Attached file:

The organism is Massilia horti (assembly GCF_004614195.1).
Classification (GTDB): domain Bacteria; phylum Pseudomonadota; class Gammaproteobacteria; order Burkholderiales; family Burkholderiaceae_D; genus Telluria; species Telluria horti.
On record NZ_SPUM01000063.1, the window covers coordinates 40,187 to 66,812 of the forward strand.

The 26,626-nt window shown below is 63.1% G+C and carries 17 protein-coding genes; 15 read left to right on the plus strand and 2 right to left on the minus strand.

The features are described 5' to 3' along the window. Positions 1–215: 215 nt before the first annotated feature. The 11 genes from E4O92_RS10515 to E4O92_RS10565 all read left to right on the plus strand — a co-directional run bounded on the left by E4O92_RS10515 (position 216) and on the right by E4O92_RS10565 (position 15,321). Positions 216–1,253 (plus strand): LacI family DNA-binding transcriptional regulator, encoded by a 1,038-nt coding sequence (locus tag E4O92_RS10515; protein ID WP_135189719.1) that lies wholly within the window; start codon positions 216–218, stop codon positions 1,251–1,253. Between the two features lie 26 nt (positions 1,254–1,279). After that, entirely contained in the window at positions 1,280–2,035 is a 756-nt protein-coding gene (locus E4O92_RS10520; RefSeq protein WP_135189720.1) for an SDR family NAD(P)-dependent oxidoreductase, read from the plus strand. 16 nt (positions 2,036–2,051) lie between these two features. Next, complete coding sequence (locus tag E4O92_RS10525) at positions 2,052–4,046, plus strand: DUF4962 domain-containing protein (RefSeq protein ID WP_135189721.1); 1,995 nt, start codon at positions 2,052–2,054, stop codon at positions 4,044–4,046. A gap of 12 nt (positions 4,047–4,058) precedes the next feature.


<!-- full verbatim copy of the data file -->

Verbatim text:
The organism is Massilia horti (assembly GCF_004614195.1).
Classification (GTDB): domain Bacteria; phylum Pseudomonadota; class Gammaproteobacteria; order Burkholderiales; family Burkholderiaceae_D; genus Telluria; species Telluria horti.
On record NZ_SPUM01000063.1, the window covers coordinates 40,187 to 66,812 of the forward strand.

The 26,626-nt window shown below is 63.1% G+C and carries 17 protein-coding genes; 15 read left to right on the plus strand and 2 right to left on the minus strand.

The features are described 5' to 3' along the window. Positions 1–215: 215 nt before the first annotated feature. The 11 genes from E4O92_RS10515 to E4O92_RS10565 all read left to right on the plus strand — a co-directional run bounded on the left by E4O92_RS10515 (position 216) and on the right by E4O92_RS10565 (position 15,321). Positions 216–1,253 (plus strand): LacI family DNA-binding transcriptional regulator, encoded by a 1,038-nt coding sequence (locus tag E4O92_RS10515; protein ID WP_135189719.1) that lies wholly within the window; start codon positions 216–218, stop codon positions 1,251–1,253. Between the two features lie 26 nt (positions 1,254–1,279). After that, entirely contained in the window at positions 1,280–2,035 is a 756-nt protein-coding gene (locus E4O92_RS10520; RefSeq protein WP_135189720.1) for an SDR family NAD(P)-dependent oxidoreductase, read from the plus strand. 16 nt (positions 2,036–2,051) lie between these two features. Next, complete coding sequence (locus tag E4O92_RS10525) at positions 2,052–4,046, plus strand: DUF4962 domain-containing protein (RefSeq protein ID WP_135189721.1); 1,995 nt, start codon at positions 2,052–2,054, stop codon at positions 4,044–4,046. A gap of 12 nt (positions 4,047–4,058) precedes the next feature.